Jeff: That’s a good point. I have a property that I thought would be a pain in the ass to sell, and we sold it in two weeks because the agent said there’s nothing out there for them to purchase in that price range.

Participant:     I know, Jeff, too, nationally they’ve said the upward trending won’t start again until 2015 based on [inaudible 18:22]  pricing and everything else.

Participant:     If our months of inventory keep declining, 4.3 is the lowest in, who knows, the last two years. That’s going to be a factor.

Anton:      I think it’s the lowest it’s been in the last three years, maybe even longer than that. At one point, we were up to almost 16 months’ worth of inventory. That was about two and a half years ago. We had quite a bit of property on the market.

Let’s go through to these ones specifically. The City of Snohomish, what they’re experiencing right now, their total number of sales for June versus June is down 12.3%. Average price June ’11 versus June ’10 is down 8.5%. Year-to-date they’re down 12.2%. Their median for June of ’11 versus June of ’10 is down 16.1%. Then year-to-date down 10.9%.

You mentioned Marysville. We’re going to flip all the way down to Marysville then, just because Marysville, right now, is a bloodbath. June of 2011 versus June of 2010, we’re down 31% in sales. For the year-to-date, we’re only down 7.3%, which more mirrors the overall Snohomish County trend. The average price is down 20.4% with year-to-date down 14.5%.

What this means, most likely, in June, because that is such a large drop and it exceeds the year-to-date by so much is that June was a slight anomaly and we sold a bunch of cheaper houses in Marysville than we usually do. That’s why the year-to-date isn’t down as much. Make sense? The year-to-date is still outpacing overall Snohomish County, so it is worse than the county. You see the exact same trend in the median when you compare June of 2011 and June of 2010 down 21.3%. The year-to- date is down 15.5%. Average time on market is, basically, almost exactly the same with 89 days in June of 2011.

Looking at the rest of our cities, Bothell sales in June were up slightly, down a little bit for the year. Average price doing much better in Bothell. Why would Bothell do better than Marysville?

Participant:     Because it’s located more toward the big cities.

Anton:      Absolutely. Bothell has a much higher median price. As you can see in June, the median price was $351,551. You’ve got a higher level of income that lives in that area, and you’re located closer to major job centers. They’re definitely performing better than Marysville.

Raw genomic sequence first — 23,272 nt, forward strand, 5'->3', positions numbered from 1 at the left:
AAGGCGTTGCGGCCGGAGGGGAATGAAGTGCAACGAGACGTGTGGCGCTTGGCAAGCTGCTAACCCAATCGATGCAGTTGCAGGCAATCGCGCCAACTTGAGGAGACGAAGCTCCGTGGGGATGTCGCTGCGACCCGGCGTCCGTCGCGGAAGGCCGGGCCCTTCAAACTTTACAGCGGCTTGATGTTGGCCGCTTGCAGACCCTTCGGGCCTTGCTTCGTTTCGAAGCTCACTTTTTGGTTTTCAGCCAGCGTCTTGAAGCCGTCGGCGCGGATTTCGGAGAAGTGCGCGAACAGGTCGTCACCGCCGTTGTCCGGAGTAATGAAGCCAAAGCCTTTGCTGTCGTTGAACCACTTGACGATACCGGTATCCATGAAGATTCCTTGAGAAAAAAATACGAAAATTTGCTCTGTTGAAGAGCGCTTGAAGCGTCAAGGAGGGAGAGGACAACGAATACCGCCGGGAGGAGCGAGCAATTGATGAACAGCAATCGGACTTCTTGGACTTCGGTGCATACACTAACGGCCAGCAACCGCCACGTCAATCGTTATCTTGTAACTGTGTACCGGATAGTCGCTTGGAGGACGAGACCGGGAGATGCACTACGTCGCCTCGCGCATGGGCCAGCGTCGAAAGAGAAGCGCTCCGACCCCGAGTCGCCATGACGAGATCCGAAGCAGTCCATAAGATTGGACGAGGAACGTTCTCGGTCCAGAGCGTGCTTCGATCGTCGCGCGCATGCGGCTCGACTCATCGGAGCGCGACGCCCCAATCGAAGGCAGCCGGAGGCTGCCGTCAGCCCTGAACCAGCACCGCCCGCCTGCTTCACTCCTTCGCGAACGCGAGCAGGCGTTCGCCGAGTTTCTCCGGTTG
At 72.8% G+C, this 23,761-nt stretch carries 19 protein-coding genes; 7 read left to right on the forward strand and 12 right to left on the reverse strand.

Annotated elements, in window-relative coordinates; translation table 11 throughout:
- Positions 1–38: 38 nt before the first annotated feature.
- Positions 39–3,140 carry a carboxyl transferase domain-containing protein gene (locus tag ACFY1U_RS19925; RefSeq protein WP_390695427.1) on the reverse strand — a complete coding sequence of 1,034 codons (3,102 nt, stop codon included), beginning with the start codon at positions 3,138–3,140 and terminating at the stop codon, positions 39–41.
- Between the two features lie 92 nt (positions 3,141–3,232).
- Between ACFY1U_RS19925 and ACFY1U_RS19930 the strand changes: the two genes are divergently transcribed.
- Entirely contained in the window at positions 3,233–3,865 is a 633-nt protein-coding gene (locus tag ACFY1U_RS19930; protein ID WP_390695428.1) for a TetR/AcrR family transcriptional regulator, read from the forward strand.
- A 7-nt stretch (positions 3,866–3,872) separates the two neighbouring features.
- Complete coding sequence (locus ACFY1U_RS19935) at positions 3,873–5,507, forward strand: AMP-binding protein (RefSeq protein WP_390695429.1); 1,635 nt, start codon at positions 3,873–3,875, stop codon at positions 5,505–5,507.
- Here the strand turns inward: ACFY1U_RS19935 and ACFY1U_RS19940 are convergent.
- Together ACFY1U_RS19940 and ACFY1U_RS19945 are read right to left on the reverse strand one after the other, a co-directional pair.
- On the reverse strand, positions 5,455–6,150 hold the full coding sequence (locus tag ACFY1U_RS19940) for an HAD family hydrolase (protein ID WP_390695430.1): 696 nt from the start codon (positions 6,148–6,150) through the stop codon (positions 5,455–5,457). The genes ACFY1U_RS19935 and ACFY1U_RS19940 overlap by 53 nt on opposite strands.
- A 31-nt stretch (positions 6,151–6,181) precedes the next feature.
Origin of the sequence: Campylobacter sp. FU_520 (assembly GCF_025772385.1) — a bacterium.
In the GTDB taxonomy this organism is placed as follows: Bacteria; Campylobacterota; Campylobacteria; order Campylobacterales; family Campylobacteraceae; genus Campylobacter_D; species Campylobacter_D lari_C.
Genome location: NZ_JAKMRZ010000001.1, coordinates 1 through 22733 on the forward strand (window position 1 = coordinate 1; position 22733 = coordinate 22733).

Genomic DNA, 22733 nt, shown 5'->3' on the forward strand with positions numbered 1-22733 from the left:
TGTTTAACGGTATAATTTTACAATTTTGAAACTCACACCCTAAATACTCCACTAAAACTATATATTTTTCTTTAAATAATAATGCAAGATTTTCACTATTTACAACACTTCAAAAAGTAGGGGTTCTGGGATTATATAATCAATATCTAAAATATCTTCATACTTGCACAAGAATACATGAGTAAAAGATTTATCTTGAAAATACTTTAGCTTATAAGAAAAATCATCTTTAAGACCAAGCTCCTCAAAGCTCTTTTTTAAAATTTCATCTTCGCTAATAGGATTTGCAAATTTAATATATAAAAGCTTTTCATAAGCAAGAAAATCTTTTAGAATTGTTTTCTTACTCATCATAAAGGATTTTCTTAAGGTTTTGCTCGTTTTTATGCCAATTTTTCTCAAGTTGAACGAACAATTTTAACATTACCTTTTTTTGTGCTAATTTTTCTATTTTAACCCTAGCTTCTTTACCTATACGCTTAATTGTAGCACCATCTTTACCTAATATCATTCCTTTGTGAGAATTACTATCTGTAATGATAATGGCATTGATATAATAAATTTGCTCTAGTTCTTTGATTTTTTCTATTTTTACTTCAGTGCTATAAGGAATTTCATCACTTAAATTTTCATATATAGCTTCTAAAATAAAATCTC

Lake Stevens, slight uptick in sales in June, but year-to-date overall sales is down 22.6%. That’s definitely outpacing the county. Not quite sure why it’s declining more on Lake Stevens. Lake Stevens also saw the same anomaly that we see in Marysville, where June of 2011 versus June of 2010 was down 20.6%, but year-to-date they’re only down 13.5%. Median price down 21.9% and year-to-date down 13.1%.

City of Lynnwood, sales up by 15%. June down 2.5%, year-to-date down 10.6%. The median price in June 2011 versus June 2010 is down 11.9%. The median price year-to-date this year versus last year is down 14.2%.

Everett is, basically, faring slightly better than Lake Stevens and the City of the Marysville. Year-to-date sales down 7.1%. The year-to-date average price is down 12.9%. The year-to-date this year versus last year median price is down 10.7%. Any thoughts?

Okay, second page. This months of inventory calculation is done slightly different than the market dynamics one. That’s why it’s a slightly different number, but it’s still great to look at. It’s saying overall Snohomish County has 5.1. Relative to last month, that is also a slight trend down. Lynnwood has 4.2 months’ worth of inventory. Marysville has 6.4. Monroe 4.3. Everett 4.1 months of inventory. Lake Stevens 6.9 and Snohomish 7.4.

Basically, if you’re looking in Monroe or Lynnwood, it’s very clearly into a seller’s market. Snohomish still being a bit of a buyer’s market, with Marysville and Lake Stevens currently in more of a neutral market.

Questions or thoughts?